Dr. Anthony Spitz, DPM
If you’re a sports fan, there’s a good chance you’ve heard of platelet-rich plasma therapy, more commonly known simply as PRP.
Since the 1990s, some of the biggest athletes and celebrities in the world have been using this advanced treatment to recover quickly from a variety of injuries and chronic pain conditions.
PRP is a very versatile treatment option that can be included in a treatment program for almost any form of muscle, tendon, ligament, or other soft tissue injury or damage.
That includes foot and ankle conditions such as:
From start to finish, a single PRP session takes up to about 2 hours. This includes the prep before the blood draw all the way through a short post-injection recovery period. There may be some aching and swelling in the injury site for a few days.
Often one session is enough to lead to significant healing of the injury and improvement in symptoms. However, up to 3 sessions may be provided within a 6-month period if necessary.
Because PRP accelerates tissue healing rather than just alleviating symptoms, the relief you feel tends to be much longer-lasting than cortisone injections.
For those considering PRP, let’s summarize some of the primary benefits. It is:
If you want the fastest possible recovery from an injury, or you’re struggling with chronic pain and more traditional treatments haven’t helped, PRP may be right for you.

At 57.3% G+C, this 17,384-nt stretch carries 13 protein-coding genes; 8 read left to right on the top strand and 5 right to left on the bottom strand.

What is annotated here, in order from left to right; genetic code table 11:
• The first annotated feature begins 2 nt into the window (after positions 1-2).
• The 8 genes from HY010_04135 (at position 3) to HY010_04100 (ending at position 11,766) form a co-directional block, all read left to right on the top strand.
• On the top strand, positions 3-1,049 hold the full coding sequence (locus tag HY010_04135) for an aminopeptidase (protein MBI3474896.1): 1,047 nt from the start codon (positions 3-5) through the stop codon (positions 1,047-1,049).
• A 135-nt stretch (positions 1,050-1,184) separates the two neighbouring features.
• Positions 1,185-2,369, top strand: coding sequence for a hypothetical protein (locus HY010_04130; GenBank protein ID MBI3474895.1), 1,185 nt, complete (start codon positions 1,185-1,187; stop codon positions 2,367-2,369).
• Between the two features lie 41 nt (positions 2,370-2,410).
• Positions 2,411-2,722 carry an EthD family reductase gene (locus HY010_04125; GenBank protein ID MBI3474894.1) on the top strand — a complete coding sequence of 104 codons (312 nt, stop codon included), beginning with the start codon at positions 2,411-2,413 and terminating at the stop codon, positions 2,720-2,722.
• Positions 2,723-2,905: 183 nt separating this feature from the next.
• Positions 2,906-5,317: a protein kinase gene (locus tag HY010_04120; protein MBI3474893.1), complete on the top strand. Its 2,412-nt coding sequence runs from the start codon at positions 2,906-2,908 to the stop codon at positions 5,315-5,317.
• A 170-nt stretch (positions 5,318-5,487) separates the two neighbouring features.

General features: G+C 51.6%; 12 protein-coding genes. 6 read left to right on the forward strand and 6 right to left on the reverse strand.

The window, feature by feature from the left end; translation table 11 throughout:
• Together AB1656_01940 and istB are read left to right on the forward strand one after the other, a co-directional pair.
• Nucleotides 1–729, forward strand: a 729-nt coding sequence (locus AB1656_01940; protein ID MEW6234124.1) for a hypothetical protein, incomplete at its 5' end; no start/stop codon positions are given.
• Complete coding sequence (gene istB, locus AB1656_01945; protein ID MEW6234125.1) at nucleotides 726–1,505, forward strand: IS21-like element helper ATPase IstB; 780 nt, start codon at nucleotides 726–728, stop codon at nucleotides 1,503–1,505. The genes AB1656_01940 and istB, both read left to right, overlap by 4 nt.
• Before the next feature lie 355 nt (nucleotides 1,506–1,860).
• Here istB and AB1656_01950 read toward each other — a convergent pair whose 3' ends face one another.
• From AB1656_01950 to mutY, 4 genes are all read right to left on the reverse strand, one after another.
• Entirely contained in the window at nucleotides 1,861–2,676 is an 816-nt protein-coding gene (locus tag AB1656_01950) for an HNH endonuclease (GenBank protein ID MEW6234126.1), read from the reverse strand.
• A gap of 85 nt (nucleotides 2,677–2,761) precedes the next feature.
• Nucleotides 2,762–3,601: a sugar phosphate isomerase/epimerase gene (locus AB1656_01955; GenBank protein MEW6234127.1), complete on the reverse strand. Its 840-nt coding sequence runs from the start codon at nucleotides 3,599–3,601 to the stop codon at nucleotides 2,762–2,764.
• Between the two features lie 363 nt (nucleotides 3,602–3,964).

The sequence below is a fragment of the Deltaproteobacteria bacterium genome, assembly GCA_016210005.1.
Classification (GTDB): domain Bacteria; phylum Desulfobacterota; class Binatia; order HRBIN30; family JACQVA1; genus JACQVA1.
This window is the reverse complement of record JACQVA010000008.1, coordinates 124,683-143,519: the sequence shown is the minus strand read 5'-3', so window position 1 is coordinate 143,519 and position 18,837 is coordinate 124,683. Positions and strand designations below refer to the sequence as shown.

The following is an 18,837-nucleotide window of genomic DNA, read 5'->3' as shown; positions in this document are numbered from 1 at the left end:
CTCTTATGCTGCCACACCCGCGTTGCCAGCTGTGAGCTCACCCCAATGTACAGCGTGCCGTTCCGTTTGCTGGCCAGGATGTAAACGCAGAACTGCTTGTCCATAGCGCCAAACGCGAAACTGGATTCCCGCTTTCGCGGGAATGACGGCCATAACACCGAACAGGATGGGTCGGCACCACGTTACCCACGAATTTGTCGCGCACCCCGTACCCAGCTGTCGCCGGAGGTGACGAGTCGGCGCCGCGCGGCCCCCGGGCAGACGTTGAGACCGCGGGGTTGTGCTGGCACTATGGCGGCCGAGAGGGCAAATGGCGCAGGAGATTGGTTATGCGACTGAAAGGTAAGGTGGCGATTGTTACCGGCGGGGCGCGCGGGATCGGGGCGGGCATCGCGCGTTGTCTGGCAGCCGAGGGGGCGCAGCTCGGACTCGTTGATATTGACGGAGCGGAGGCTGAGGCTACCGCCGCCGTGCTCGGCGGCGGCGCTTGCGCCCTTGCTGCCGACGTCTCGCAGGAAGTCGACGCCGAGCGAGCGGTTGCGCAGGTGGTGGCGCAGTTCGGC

But you don’t have to be a wealthy celebrity to benefit. PRP is both affordable and available to patients suffering from all kinds of painful foot or ankle conditions, including heel pain, ankle sprains, tendinitis, and more.
PRP is an advanced non-surgical procedure that concentrates the healing potential of your own blood to accelerate your body’s natural healing processes.
By volume, your blood contains about 55 percent plasma (liquid fluid) and 40 to 45 percent red blood cells, which carry oxygen to your tissues. The remainder is made up of white blood cells, which fight infections, and platelets.
You might know that platelets are important for their role in clotting blood, which helps wounds stop bleeding. But they are also packed with essential growth factors and other proteins that your body can use to fight inflammation and repair damaged tissue.
In PRP, we draw a sample of your blood, then spin it in a centrifuge in order to remove the red blood cells. The remaining platelets and plasma are recombined to create a solution with a much higher concentration of platelets by volume than normal blood.
That solution is then injected into the region of tissue that is damaged or in pain. This brings the platelets right where they are needed to accelerate the healing process.